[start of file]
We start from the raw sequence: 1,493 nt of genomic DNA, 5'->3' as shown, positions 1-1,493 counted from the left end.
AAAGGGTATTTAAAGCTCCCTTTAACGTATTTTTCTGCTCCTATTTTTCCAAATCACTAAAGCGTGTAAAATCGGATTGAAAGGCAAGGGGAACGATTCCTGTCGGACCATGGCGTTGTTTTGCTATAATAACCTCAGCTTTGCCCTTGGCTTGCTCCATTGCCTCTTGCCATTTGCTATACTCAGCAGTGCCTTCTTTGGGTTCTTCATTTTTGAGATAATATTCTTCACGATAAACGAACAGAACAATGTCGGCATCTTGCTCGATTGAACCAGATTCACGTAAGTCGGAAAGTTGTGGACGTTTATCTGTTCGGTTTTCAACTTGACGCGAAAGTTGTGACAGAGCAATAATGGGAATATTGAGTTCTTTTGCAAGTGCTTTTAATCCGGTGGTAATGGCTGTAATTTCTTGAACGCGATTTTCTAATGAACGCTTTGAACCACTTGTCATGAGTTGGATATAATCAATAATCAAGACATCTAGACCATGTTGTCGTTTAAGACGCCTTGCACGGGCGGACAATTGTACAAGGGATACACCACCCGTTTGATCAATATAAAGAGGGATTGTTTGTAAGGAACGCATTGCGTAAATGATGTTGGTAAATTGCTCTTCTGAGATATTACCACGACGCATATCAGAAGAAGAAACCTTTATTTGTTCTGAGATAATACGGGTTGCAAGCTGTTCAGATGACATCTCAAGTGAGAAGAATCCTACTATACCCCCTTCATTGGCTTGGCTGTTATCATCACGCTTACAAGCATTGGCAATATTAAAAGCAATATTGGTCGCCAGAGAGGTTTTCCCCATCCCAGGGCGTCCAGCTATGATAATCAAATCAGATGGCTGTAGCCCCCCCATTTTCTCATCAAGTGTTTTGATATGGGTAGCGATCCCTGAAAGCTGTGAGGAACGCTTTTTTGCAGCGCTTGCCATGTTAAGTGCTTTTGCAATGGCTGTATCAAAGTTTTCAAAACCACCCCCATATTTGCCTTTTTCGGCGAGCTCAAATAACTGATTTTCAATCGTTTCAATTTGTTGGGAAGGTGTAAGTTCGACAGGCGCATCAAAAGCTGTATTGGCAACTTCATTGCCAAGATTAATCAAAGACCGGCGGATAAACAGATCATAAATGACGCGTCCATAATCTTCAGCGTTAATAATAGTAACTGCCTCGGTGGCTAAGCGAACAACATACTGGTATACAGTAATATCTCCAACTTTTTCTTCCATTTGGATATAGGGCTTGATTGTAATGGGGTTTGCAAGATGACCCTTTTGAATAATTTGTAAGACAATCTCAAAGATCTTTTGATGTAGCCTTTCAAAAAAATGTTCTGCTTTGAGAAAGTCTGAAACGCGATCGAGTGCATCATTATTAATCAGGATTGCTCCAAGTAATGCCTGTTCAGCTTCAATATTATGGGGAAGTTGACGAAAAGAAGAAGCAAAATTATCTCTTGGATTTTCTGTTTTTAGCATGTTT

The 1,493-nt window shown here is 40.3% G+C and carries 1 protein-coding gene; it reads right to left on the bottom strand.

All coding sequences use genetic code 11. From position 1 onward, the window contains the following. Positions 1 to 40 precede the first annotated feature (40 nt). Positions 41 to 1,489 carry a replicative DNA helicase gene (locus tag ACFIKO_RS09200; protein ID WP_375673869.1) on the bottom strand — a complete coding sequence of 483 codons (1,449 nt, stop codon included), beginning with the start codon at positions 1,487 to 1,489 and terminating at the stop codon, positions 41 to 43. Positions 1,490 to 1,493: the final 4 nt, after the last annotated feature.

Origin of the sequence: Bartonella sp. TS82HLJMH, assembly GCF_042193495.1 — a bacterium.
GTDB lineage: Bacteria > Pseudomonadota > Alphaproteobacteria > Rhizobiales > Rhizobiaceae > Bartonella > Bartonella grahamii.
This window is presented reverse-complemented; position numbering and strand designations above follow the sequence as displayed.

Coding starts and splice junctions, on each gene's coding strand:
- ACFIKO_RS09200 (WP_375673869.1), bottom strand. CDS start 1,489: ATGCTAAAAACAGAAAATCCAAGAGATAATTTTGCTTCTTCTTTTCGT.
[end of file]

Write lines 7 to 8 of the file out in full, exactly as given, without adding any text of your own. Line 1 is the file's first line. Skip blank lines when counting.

This window is presented reverse-complemented; position numbering and strand designations above follow the sequence as displayed.

Coding starts and splice junctions, on each gene's coding strand: